If we keep looking back, how can we move forward?

“I want to move forward, not backward in life
I don’t want to keep struggling with memories at night
I want to walk beside Jesus, not beside me
. . .”
A Journal Entry

I look in my car’s rearview mirror when I’m backing out of my 150-foot driveway. I’m getting pretty good at it. I’ve learned how to move swiftly and still avoid hitting the two trees which stand on either side of the entrance to the highway. I look in the rearview mirror because I want to go backward. When I reach the highway, I occasionally look in that mirror, but most of the time my eyes are focused on the road in front of me. I no longer want to move backward. I want to move forward.

It’s the same way in life. If we are stuck, we might initially need to look at our past life. Reflect on it. Evaluate how we’ve lived. What mirrors will accurately reflect Truth about ourselves? Our culture? Our Facebook likes and comments? Our family? Our conscience?

All of these mirrors can be helpful. They can also be inaccurate and destructive. Especially conscience. If it’s a condemning one. Self-analysis done through the mirror of introspection (isolated self-analysis) keeps us stuck in the past mire of regret. It prevents us from moving forward.

In my experience, regret has kept me from making changes. Why? Because it’s a self-focused activity in which I see only my errors. Thankfully, Jesus sees more than that! He doesn’t remind me of my errors. He reminds me of his forgiveness. His name for me is not “sinner”. It’s “saint!” Scripture declares that “long ago, even before he made the world, God chose us to be his very own through what Christ would do for us; he decided then to make us holy in his eyes, without a single fault—we who stand before him covered with his love” (Ephesians 1:4 TLB). 

When I look in the mirror of Scripture, through which his Spirit reflects truth, Jesus shows me my heart. He, alone, knows my heart. He, alone, speaks accurately about my past. He does so as I read Scripture and invite him to sit beside me and diagnose my condition.

Looking at my past condition can still be painful. Yet, I’ve found that doing it with Jesus beside me not only reduces pain but also inspires hope. He does not condemn me.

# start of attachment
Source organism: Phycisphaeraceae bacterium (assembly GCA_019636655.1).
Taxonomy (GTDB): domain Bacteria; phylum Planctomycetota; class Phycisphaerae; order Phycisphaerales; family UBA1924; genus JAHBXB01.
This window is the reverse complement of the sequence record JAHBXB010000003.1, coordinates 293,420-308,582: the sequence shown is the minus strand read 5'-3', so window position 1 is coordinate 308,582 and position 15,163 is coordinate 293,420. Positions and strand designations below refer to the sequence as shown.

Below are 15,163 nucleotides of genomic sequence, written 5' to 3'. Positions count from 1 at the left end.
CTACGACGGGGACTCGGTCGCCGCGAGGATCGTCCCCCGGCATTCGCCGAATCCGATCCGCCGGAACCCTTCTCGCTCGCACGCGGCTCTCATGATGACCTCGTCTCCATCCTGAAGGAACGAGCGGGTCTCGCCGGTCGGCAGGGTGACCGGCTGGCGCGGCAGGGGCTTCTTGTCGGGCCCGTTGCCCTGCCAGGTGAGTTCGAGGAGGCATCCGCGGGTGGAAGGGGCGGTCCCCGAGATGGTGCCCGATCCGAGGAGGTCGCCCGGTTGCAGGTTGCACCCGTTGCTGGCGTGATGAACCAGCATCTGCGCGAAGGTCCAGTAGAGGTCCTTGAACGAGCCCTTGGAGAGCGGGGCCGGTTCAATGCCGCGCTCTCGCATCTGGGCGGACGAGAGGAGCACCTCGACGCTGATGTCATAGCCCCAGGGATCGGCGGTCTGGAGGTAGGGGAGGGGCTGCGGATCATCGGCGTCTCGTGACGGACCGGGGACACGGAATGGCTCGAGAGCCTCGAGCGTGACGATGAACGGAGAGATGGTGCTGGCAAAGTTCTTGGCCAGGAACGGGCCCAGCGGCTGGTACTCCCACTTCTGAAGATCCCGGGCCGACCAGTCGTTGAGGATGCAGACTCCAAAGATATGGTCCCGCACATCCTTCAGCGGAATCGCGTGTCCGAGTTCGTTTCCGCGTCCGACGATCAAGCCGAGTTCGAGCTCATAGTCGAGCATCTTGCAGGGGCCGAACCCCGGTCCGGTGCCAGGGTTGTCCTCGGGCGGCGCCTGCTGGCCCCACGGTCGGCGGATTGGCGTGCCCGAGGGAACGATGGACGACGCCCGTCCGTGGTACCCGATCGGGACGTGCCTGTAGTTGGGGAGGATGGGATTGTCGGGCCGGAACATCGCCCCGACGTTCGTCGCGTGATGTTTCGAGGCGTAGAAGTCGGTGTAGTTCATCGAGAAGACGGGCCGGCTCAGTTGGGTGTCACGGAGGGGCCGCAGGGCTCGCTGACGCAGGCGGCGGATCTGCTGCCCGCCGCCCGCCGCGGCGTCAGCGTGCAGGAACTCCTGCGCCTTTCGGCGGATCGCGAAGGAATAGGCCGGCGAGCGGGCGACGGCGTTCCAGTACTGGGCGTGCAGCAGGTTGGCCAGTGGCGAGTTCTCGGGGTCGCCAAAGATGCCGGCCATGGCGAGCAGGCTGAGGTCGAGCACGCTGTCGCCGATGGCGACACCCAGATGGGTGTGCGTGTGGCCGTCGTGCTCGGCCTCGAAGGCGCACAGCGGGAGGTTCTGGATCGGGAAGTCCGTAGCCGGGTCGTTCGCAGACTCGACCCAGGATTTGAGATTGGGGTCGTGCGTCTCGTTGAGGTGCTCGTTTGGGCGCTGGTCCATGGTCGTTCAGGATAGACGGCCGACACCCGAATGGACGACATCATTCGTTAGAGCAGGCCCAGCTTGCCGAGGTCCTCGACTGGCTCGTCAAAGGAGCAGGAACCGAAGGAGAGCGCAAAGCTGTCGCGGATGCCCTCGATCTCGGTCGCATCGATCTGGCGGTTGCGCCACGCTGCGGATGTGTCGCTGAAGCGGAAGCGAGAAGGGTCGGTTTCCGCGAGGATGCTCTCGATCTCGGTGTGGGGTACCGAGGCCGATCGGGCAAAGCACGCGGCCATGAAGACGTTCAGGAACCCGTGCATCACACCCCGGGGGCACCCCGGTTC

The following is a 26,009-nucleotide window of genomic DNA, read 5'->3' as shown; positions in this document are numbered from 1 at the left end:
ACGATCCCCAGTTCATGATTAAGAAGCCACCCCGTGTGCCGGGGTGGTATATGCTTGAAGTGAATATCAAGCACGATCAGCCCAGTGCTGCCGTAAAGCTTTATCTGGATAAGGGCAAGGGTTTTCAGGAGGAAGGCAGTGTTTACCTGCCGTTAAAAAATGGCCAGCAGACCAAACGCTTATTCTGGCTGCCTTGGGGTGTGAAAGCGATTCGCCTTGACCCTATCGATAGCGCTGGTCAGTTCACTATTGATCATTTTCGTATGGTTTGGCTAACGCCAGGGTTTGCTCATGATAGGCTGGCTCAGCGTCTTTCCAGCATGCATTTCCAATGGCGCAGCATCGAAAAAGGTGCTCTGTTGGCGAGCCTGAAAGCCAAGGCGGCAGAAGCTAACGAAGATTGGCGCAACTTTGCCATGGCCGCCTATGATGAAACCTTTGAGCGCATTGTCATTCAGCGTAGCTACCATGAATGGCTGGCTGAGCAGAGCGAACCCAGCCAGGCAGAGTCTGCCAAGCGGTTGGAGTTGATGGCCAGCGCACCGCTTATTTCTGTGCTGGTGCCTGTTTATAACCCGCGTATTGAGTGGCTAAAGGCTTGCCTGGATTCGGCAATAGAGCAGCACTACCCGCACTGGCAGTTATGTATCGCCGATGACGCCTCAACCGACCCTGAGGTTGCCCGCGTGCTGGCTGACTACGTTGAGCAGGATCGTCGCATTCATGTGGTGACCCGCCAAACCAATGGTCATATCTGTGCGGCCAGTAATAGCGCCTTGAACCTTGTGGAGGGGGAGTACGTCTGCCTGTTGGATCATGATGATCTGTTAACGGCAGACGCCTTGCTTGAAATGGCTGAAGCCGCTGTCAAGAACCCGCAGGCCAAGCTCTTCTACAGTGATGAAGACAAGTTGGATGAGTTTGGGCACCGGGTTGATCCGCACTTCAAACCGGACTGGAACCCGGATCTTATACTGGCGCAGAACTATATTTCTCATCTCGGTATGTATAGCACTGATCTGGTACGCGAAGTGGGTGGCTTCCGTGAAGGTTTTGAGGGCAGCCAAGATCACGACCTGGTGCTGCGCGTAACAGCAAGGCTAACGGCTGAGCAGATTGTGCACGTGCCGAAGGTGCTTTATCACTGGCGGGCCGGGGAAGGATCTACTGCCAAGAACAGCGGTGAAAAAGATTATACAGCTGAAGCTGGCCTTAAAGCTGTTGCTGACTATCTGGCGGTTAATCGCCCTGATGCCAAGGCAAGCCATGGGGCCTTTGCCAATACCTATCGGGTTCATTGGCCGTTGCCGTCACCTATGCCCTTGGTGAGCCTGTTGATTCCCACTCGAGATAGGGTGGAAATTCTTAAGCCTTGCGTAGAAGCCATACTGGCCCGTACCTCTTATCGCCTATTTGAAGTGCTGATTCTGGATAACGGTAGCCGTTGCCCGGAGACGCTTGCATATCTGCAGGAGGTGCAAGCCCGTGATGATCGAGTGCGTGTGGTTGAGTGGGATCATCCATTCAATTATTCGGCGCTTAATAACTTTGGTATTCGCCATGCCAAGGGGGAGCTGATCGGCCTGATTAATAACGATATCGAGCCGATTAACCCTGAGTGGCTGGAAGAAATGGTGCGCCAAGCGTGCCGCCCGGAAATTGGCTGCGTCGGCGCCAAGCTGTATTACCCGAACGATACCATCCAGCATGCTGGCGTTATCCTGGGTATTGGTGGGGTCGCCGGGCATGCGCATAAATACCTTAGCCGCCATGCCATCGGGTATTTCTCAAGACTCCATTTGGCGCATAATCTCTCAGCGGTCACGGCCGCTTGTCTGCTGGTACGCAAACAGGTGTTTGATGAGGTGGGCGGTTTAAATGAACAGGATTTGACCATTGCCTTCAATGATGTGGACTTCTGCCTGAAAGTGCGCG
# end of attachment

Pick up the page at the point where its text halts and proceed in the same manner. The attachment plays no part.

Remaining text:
This year, my husband and I hope to celebrate some very significant events. We were married fifty-three years ago, the infant church God called us to is fifty-years-old, our oldest daughter is celebrating a milestone birthday, and our oldest grandchild is graduating from college. Sadly, I’ve been feeling anxious about these celebrations because I’ve been focused on my failures.

Last Sunday, I listened to these words of Scripture spoken by my husband: “Let us also lay aside every weight, and sin which clings so closely, and let us run with endurance the race that is set before us,  looking to Jesus, the founder and perfecter of our faith” (Hebrews 12:1).

I understood how destructive my constant looking back had become.

  • I made a decision to let go of the past and embrace the future.
  • To stop looking backward and instead, move forward.
  • To stop viewing myself through the mirror of introspection and see myself through the eyes of Jesus.
  • To stop beating myself up for past dysfunctional behavior and rest in his forgiving love.

This is my prayer and my focus for 2020.

 Lord, be my focal point all through the day.
 Instruct me and guide me; teach me your way.
 Lord, be my comforter all through the night.
 In every affliction, capture my sight.
 Let my eyes, always, behold your dear face
 That filled with joy, I may finish this race.
 Not with the pride of presumption, oh God
 Would I choose suffering and pain as my lot—
 Thinking I possibly merit could earn.
 Delight in dependence, Help me to learn.
 Faith in your goodness is all you require.
 Mercy, not sacrifice, is what you desire.
 Lord, not avoidance of trials will I seek, rather
 Peace that comes from a heart that is meek—
 From a heart submitted, joyful and true—
 One that finds pleasure in following you.
 Jane Ault

Some questions for you to consider

  • Do you think you reflect too little on your past? Or too much?
  • Have you invited Jesus to sit beside you as you reflect on your past?
  • If you haven’t done so, what is keeping you from doing it?

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